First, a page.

A childhood filled with culture, country-living and travel, influenced by a visionary Irish father and artistic, German mother gave me an unfettered mind, open to seeing the beauty and possibilities in the most insignificant things, to exploring how to improve my surroundings, to placing importance on home-cooking, on reading, on arts and crafts, friendship and on the people, stories and objects of the past.
I remember Sunday walks with my Dad down overgrown laneways, exploring derelict cottages, panning for treasure in bubbling streams. Dad would quote Shakespeare or the poetry of Keats or Shelley, always something appropriate to the place or circumstance. Uncovering an overgrown well at the side of a narrow laneway, webs intricately crocheted across its opening, it was the poem June by Francis Ledwidge,
‘Tanned face of June, the nomad gipsy laughs,
Above her widespread wares. The while she tells
The farmers’ fortunes in the fields, and quaffs
The water from the spider-peopled wells.’
We lived right in the heart of the Boyne Valley, a place rich in history and celebrated in legend. The countryside was our playground -in summer pulling each other off haystacks, in autumn walking the fields looking for mushrooms or blackberries. We could wander into the famous passage tombs at Newgrange, long before the advent of interpretive centres or knock on an old man’s door at Dowth and get the key that opened the gate into the field where the lessor-known (and now no longer accessible) passage tombs sat beneath an incongruous mound. I remember climbing down a black iron ladder into the low, narrow passages, feeling the chill and inhaling the smell of damp earth.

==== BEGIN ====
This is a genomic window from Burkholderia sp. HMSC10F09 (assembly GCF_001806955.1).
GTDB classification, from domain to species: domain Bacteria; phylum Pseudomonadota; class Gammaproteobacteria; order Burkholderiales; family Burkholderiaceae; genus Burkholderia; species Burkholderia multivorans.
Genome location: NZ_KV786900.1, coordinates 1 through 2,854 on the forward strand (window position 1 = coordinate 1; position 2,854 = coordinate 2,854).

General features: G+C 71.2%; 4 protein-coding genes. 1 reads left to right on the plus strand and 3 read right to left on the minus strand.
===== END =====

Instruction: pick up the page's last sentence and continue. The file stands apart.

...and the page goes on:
I remember my mother always creating - baking, cooking, drawing, painting, restoring an old antique cupboard or lovingly cutting the alphabet out of cardboard, painting the letters different colours and sticking them around my bedroom walls. I recall how she loved rearranging rooms. We would go to school and return home to a living room that bore little resemblance to the one that we had left that morning. For her, life was about constantly trying different things, whether recipes, decor or interests but central to this was the desire to create a happy and interesting home.
We were lucky that our German grandfather retired to the shores of Lake Maggiore in Italy so several weeks of every summer were spent there, a glamorous, exciting world away from the slow, gentle pace of Ireland. Italy at that time, the 1970s and 80s, felt like a flamboyant uncle as compared with the shy, embarrassed schoolgirl that was Ireland. Chatter was louder there, gestures bigger, clothes more colourful, cars faster, smells more pungent and the sun shone brighter. Italy whistled while Ireland whispered.
Both places with their individual styles formed mine.